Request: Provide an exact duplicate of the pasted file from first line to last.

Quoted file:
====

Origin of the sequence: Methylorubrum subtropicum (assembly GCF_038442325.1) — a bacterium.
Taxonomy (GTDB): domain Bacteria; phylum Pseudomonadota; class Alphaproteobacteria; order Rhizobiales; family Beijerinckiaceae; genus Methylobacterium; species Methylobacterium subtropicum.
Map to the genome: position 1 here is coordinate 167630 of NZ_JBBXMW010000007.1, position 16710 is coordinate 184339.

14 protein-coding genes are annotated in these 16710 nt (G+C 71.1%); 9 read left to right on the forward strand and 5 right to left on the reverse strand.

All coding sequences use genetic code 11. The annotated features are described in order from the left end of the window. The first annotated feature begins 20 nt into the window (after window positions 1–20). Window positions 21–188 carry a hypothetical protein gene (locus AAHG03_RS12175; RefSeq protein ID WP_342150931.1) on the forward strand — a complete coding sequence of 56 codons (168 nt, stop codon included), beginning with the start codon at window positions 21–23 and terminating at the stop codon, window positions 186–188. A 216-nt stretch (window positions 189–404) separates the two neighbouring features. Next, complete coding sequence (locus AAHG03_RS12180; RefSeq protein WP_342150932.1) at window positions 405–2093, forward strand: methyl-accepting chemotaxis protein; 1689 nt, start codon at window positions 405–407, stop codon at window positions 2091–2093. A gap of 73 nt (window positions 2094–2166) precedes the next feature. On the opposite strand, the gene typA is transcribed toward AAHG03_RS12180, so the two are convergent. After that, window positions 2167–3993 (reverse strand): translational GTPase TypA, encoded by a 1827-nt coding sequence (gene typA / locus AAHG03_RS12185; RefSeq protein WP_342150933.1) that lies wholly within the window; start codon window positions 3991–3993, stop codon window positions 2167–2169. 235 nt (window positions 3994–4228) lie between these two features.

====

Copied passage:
Origin of the sequence: Methylorubrum subtropicum (assembly GCF_038442325.1) — a bacterium.
Taxonomy (GTDB): domain Bacteria; phylum Pseudomonadota; class Alphaproteobacteria; order Rhizobiales; family Beijerinckiaceae; genus Methylobacterium; species Methylobacterium subtropicum.
Map to the genome: position 1 here is coordinate 167630 of NZ_JBBXMW010000007.1, position 16710 is coordinate 184339.

14 protein-coding genes are annotated in these 16710 nt (G+C 71.1%); 9 read left to right on the forward strand and 5 right to left on the reverse strand.

All coding sequences use genetic code 11. The annotated features are described in order from the left end of the window. The first annotated feature begins 20 nt into the window (after window positions 1–20). Window positions 21–188 carry a hypothetical protein gene (locus AAHG03_RS12175; RefSeq protein ID WP_342150931.1) on the forward strand — a complete coding sequence of 56 codons (168 nt, stop codon included), beginning with the start codon at window positions 21–23 and terminating at the stop codon, window positions 186–188. A 216-nt stretch (window positions 189–404) separates the two neighbouring features. Next, complete coding sequence (locus AAHG03_RS12180; RefSeq protein WP_342150932.1) at window positions 405–2093, forward strand: methyl-accepting chemotaxis protein; 1689 nt, start codon at window positions 405–407, stop codon at window positions 2091–2093. A gap of 73 nt (window positions 2094–2166) precedes the next feature. On the opposite strand, the gene typA is transcribed toward AAHG03_RS12180, so the two are convergent. After that, window positions 2167–3993 (reverse strand): translational GTPase TypA, encoded by a 1827-nt coding sequence (gene typA / locus AAHG03_RS12185; RefSeq protein WP_342150933.1) that lies wholly within the window; start codon window positions 3991–3993, stop codon window positions 2167–2169. 235 nt (window positions 3994–4228) lie between these two features.